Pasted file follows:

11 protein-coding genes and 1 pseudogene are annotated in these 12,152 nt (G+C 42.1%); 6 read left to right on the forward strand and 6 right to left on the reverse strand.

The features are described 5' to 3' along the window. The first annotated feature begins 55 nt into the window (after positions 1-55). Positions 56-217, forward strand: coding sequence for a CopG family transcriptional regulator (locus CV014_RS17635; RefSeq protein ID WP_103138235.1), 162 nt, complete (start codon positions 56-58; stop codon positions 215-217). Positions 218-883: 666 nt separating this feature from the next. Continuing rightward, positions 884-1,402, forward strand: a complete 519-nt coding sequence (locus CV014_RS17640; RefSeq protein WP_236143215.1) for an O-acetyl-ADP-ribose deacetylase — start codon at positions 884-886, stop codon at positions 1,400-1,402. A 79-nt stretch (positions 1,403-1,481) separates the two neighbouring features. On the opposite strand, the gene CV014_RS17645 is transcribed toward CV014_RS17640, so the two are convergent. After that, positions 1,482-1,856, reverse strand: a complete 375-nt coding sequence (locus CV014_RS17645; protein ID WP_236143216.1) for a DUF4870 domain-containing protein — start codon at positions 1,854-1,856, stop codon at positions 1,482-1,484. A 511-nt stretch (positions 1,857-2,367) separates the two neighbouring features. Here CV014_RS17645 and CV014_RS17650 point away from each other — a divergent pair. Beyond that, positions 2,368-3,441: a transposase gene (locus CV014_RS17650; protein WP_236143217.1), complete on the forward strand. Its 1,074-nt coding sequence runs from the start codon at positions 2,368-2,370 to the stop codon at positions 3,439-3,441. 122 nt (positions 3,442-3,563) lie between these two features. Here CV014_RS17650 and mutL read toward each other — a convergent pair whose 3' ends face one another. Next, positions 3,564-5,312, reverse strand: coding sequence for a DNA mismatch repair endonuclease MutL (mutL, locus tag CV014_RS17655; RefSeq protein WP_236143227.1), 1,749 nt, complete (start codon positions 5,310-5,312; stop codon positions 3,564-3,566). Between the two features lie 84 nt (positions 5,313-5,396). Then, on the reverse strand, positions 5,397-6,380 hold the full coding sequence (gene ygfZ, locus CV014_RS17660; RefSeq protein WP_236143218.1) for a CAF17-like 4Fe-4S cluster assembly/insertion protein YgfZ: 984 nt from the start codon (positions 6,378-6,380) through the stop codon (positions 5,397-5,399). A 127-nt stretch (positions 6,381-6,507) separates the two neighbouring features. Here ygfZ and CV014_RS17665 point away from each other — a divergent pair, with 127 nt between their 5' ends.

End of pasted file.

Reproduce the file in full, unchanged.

11 protein-coding genes and 1 pseudogene are annotated in these 12,152 nt (G+C 42.1%); 6 read left to right on the forward strand and 6 right to left on the reverse strand.

The features are described 5' to 3' along the window. The first annotated feature begins 55 nt into the window (after positions 1-55). Positions 56-217, forward strand: coding sequence for a CopG family transcriptional regulator (locus CV014_RS17635; RefSeq protein ID WP_103138235.1), 162 nt, complete (start codon positions 56-58; stop codon positions 215-217). Positions 218-883: 666 nt separating this feature from the next. Continuing rightward, positions 884-1,402, forward strand: a complete 519-nt coding sequence (locus CV014_RS17640; RefSeq protein WP_236143215.1) for an O-acetyl-ADP-ribose deacetylase — start codon at positions 884-886, stop codon at positions 1,400-1,402. A 79-nt stretch (positions 1,403-1,481) separates the two neighbouring features. On the opposite strand, the gene CV014_RS17645 is transcribed toward CV014_RS17640, so the two are convergent. After that, positions 1,482-1,856, reverse strand: a complete 375-nt coding sequence (locus CV014_RS17645; protein ID WP_236143216.1) for a DUF4870 domain-containing protein — start codon at positions 1,854-1,856, stop codon at positions 1,482-1,484. A 511-nt stretch (positions 1,857-2,367) separates the two neighbouring features. Here CV014_RS17645 and CV014_RS17650 point away from each other — a divergent pair. Beyond that, positions 2,368-3,441: a transposase gene (locus CV014_RS17650; protein WP_236143217.1), complete on the forward strand. Its 1,074-nt coding sequence runs from the start codon at positions 2,368-2,370 to the stop codon at positions 3,439-3,441. 122 nt (positions 3,442-3,563) lie between these two features. Here CV014_RS17650 and mutL read toward each other — a convergent pair whose 3' ends face one another. Next, positions 3,564-5,312, reverse strand: coding sequence for a DNA mismatch repair endonuclease MutL (mutL, locus tag CV014_RS17655; RefSeq protein WP_236143227.1), 1,749 nt, complete (start codon positions 5,310-5,312; stop codon positions 3,564-3,566). Between the two features lie 84 nt (positions 5,313-5,396). Then, on the reverse strand, positions 5,397-6,380 hold the full coding sequence (gene ygfZ, locus CV014_RS17660; RefSeq protein WP_236143218.1) for a CAF17-like 4Fe-4S cluster assembly/insertion protein YgfZ: 984 nt from the start codon (positions 6,378-6,380) through the stop codon (positions 5,397-5,399). A 127-nt stretch (positions 6,381-6,507) separates the two neighbouring features. Here ygfZ and CV014_RS17665 point away from each other — a divergent pair, with 127 nt between their 5' ends.